Bed bugs, bed-bugs, or bedbugs are parasitic insects of the cimicid family that feed exclusively on blood. Cimex lectularius, the common bed bug, is the best known, as it prefers to feed on human blood. Other Cimex species specialize in other animals, e.g., bat bugs, such as Cimex pipistrelli (Europe), Cimex pilosellus (western US), and Cimex adjunctus (entire eastern US).
The name “bed bug” derives from the preferred habitat of Cimex lectularius: warm houses and especially nearby or inside of beds and bedding or other sleep areas. Bed bugs are mainly active at night, but are not exclusively nocturnal. They usually feed on their hosts without being noticed.
A number of adverse health effects may result from bed bug bites, including skin rashes, psychological effects, and allergic symptoms. They are not known to transmit any pathogens as disease vectors. Certain signs and symptoms suggest the presence of bed bugs; finding the insects confirms the diagnosis.
Bed bugs have been known as human parasites for thousands of years. At a point in the early 1940s, they were mostly eradicated in the developed world, but have increased in prevalence since 1995, likely due to pesticide resistance. Because infestation of human habitats has been on the increase, bed bug bites and related conditions have been on the rise as well.
If you have a very large infestation you may see bed bugs crawling in your home; however the most common first sign of bed bugs is bites on the people living in your house. These bites are most often found on arms, legs, or other body parts that are exposed while a person is sleeping. Bed bug bites usually manifest themselves as itchy welts that appear in a zigzag pattern. The actual bite of a bed bug is painless due to a numbing agent that is discharged when the bug bites, however, most people develop an allergic reaction to the saliva which causes the welts. Unfortunately bed bug bites are often hard to distinguish from other common bites like that of mosquitos, fleas, or spiders. It is also important to note that you may have two people living in the home and while one may have a reaction to bed bug bites the other person may not.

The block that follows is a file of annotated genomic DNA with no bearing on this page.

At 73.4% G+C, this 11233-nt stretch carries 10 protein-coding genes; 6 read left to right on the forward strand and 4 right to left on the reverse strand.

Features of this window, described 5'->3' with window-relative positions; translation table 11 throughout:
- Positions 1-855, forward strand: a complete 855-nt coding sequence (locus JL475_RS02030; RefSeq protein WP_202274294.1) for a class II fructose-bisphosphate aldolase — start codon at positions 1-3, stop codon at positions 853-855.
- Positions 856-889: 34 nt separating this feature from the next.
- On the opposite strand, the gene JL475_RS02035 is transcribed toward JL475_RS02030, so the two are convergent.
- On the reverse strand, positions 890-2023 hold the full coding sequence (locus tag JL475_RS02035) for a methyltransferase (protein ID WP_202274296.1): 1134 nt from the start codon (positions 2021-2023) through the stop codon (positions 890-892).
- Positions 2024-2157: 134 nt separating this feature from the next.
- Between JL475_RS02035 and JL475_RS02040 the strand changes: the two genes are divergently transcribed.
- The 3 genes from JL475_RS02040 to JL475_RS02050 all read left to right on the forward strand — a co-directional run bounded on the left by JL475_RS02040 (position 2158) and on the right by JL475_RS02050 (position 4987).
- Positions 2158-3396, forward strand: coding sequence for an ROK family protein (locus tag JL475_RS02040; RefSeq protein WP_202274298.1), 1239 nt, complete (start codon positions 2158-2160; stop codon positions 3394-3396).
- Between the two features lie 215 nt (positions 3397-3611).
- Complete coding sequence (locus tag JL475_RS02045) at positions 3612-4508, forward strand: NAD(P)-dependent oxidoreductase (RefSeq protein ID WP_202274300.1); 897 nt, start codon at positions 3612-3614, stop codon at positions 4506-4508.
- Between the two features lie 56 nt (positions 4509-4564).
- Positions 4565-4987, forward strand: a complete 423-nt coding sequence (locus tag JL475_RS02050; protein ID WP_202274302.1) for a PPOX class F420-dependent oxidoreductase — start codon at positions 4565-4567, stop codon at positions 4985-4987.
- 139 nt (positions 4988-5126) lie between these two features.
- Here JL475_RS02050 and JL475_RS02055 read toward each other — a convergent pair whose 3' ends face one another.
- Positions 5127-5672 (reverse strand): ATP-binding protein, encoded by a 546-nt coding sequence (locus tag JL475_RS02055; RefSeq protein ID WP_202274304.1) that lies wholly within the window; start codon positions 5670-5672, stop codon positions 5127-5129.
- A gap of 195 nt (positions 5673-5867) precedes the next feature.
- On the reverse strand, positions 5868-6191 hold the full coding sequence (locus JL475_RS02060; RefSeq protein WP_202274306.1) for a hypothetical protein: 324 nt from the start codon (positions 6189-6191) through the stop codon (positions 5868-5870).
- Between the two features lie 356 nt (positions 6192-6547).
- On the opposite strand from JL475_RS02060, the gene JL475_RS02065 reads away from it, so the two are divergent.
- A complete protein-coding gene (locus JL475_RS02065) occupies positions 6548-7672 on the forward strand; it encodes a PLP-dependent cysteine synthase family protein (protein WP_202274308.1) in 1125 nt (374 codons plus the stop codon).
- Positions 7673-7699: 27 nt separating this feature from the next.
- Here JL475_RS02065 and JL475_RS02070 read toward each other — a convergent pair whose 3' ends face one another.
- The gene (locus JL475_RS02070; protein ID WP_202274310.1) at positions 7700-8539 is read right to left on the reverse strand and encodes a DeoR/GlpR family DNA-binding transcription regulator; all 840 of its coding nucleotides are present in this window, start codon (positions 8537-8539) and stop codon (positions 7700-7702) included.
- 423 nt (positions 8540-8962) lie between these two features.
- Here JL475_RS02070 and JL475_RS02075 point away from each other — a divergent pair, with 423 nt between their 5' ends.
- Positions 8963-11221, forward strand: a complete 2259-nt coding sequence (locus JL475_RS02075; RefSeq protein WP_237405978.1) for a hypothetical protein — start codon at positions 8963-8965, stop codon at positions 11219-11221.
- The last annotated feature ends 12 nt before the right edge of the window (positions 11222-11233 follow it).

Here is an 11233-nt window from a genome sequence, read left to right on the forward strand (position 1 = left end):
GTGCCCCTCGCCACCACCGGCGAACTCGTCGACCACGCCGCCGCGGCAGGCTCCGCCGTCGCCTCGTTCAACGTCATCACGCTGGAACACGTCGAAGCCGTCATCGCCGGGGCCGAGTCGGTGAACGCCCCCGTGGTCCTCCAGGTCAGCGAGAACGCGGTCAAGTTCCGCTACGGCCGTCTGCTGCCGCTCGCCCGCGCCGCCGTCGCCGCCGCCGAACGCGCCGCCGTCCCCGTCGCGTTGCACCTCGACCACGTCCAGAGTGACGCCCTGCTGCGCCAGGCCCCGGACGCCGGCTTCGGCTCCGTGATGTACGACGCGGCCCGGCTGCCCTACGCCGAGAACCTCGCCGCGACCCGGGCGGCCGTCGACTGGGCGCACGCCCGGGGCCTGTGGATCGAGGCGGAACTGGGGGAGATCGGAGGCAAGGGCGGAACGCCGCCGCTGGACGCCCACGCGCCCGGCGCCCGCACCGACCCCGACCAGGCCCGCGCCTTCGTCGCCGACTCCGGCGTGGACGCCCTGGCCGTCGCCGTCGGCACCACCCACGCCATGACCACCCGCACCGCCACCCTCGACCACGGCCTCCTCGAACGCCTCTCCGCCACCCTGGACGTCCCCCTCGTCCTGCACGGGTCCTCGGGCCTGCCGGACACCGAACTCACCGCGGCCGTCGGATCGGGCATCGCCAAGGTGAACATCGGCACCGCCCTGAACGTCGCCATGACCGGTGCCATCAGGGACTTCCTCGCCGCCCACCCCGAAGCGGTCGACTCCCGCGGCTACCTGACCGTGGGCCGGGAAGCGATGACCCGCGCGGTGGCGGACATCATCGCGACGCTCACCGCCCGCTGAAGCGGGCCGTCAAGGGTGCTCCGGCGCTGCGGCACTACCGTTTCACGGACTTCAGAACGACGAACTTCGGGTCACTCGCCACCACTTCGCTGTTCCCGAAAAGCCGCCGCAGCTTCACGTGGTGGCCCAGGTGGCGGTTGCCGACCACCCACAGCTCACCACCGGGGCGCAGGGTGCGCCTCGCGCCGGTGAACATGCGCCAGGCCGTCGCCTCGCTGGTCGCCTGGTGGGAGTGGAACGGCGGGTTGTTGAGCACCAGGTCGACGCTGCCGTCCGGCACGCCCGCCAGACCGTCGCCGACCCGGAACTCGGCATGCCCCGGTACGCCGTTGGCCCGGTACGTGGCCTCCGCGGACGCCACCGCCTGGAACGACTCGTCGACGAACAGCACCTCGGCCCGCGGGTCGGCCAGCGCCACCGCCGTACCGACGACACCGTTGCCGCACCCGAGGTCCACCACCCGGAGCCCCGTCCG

Currently it is believed that bed bugs do not pose a significant health risk to humans, however, there is a study from Penn Medicine researchers in the Center for Clinical Epidemiology and Biostatistics that has shown it is possible for bed bugs to transmit Trypanosoma cruzi. This is important because Trypanosoma cruzi is the parasite that causes Chagas disease, a deadly disease that is currently found in Latin America.
Even if a person does not contract Chagas from a bed bug, there are both psychological effects as well as monetary consequences from bed bugs. According to a study by Stéphane Perron, a doctor and researcher at the University of Montreal, when he looked at two groups of people, both of whom lived in unsafe apartments, those with bed bugs were significantly more likely to report anxiety and sleep disturbances than those without.
Bed bugs do not discriminate in regard to household income. They are found in both extremely wealthy areas as well as poor areas. No matter where you live, it can be difficult to exterminate bed bugs which lead to high costs for eradication. Seventy-six percent of the respondents to the 2013 Bugs without Borders Survey stated that bed bugs were the most difficult pest to treat. If you believe you might have bed bugs in your home it is imperative to look into ways to remove them immediately. The longer you wait, the worse the infestation will become.